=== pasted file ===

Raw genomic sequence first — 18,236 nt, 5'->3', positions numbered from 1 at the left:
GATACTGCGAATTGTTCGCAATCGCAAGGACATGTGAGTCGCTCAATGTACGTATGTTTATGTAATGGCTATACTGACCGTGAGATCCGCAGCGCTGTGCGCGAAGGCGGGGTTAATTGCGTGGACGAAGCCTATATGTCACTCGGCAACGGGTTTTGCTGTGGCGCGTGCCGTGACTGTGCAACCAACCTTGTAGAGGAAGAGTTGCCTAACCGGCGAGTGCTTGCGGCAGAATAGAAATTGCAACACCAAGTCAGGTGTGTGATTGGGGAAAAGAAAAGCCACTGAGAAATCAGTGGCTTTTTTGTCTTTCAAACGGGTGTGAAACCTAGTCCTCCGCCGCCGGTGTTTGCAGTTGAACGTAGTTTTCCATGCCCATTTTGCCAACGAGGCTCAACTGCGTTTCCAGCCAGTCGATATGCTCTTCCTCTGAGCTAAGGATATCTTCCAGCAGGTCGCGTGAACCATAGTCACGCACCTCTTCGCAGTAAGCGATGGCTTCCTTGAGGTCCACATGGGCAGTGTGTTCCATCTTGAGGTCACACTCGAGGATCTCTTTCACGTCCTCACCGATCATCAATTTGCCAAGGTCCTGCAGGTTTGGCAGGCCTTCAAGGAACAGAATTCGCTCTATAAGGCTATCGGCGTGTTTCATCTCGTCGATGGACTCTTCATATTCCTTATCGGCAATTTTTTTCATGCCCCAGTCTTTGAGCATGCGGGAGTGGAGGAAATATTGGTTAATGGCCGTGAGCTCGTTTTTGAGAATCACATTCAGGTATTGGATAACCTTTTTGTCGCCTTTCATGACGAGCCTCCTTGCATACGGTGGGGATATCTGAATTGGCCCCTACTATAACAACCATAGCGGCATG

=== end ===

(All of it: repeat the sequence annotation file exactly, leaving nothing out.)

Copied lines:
Raw genomic sequence first — 18,236 nt, 5'->3', positions numbered from 1 at the left:
GATACTGCGAATTGTTCGCAATCGCAAGGACATGTGAGTCGCTCAATGTACGTATGTTTATGTAATGGCTATACTGACCGTGAGATCCGCAGCGCTGTGCGCGAAGGCGGGGTTAATTGCGTGGACGAAGCCTATATGTCACTCGGCAACGGGTTTTGCTGTGGCGCGTGCCGTGACTGTGCAACCAACCTTGTAGAGGAAGAGTTGCCTAACCGGCGAGTGCTTGCGGCAGAATAGAAATTGCAACACCAAGTCAGGTGTGTGATTGGGGAAAAGAAAAGCCACTGAGAAATCAGTGGCTTTTTTGTCTTTCAAACGGGTGTGAAACCTAGTCCTCCGCCGCCGGTGTTTGCAGTTGAACGTAGTTTTCCATGCCCATTTTGCCAACGAGGCTCAACTGCGTTTCCAGCCAGTCGATATGCTCTTCCTCTGAGCTAAGGATATCTTCCAGCAGGTCGCGTGAACCATAGTCACGCACCTCTTCGCAGTAAGCGATGGCTTCCTTGAGGTCCACATGGGCAGTGTGTTCCATCTTGAGGTCACACTCGAGGATCTCTTTCACGTCCTCACCGATCATCAATTTGCCAAGGTCCTGCAGGTTTGGCAGGCCTTCAAGGAACAGAATTCGCTCTATAAGGCTATCGGCGTGTTTCATCTCGTCGATGGACTCTTCATATTCCTTATCGGCAATTTTTTTCATGCCCCAGTCTTTGAGCATGCGGGAGTGGAGGAAATATTGGTTAATGGCCGTGAGCTCGTTTTTGAGAATCACATTCAGGTATTGGATAACCTTTTTGTCGCCTTTCATGACGAGCCTCCTTGCATACGGTGGGGATATCTGAATTGGCCCCTACTATAACAACCATAGCGGCATG